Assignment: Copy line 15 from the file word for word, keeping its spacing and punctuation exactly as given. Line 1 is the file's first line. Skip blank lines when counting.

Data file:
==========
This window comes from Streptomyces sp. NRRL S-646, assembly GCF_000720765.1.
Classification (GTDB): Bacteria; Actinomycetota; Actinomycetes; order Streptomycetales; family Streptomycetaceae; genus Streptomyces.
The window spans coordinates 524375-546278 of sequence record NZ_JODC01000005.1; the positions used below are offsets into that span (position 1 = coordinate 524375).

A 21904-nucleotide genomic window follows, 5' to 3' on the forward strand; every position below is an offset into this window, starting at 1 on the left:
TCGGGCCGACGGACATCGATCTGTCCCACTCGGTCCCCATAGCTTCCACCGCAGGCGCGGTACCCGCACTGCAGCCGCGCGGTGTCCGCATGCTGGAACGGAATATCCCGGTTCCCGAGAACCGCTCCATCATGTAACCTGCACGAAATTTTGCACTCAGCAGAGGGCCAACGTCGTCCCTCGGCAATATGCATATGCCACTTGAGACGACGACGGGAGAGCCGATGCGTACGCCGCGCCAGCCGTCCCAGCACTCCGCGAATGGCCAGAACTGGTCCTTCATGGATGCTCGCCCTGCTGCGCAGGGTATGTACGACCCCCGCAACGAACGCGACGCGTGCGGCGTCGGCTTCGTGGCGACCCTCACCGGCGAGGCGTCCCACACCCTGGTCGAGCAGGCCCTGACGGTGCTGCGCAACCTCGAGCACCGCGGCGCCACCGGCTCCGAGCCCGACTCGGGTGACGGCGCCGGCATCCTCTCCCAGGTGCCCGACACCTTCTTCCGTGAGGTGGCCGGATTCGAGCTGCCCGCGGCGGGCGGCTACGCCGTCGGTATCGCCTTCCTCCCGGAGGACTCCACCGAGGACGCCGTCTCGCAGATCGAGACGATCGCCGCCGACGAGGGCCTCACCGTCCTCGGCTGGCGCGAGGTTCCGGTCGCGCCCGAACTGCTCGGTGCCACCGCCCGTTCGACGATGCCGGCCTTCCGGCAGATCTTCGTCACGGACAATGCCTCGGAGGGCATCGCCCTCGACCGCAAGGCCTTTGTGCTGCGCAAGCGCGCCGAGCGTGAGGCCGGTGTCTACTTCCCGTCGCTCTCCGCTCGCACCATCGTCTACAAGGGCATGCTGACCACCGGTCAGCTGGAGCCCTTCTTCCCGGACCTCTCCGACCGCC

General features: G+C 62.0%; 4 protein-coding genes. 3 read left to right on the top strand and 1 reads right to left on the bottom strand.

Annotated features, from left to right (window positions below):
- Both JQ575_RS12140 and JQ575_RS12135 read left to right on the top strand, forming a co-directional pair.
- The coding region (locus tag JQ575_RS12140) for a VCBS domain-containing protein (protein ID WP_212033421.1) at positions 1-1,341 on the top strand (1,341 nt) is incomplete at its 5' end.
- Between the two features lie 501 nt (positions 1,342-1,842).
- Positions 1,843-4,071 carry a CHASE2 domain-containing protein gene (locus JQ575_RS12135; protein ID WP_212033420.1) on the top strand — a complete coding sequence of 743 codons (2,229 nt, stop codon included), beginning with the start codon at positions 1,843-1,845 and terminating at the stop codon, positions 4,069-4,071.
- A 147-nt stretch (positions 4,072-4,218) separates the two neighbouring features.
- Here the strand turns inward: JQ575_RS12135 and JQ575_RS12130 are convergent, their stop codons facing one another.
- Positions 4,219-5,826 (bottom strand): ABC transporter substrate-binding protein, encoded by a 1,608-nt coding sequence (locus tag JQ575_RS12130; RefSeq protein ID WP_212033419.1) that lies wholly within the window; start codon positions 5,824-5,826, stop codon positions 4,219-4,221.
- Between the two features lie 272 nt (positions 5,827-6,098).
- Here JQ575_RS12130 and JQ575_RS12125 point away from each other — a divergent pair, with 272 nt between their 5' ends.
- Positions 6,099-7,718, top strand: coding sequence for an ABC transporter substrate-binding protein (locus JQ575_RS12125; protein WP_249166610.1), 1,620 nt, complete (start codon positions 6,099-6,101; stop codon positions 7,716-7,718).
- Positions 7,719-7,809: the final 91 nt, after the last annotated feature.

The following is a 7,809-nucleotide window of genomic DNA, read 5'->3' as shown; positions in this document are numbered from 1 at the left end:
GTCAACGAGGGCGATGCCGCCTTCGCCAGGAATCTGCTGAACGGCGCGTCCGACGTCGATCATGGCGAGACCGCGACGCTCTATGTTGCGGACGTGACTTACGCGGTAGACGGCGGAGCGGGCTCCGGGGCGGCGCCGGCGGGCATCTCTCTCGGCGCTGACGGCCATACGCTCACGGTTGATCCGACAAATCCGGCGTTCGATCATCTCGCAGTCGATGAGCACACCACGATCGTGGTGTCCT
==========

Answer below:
- Between the two features lie 272 nt (positions 5,827-6,098).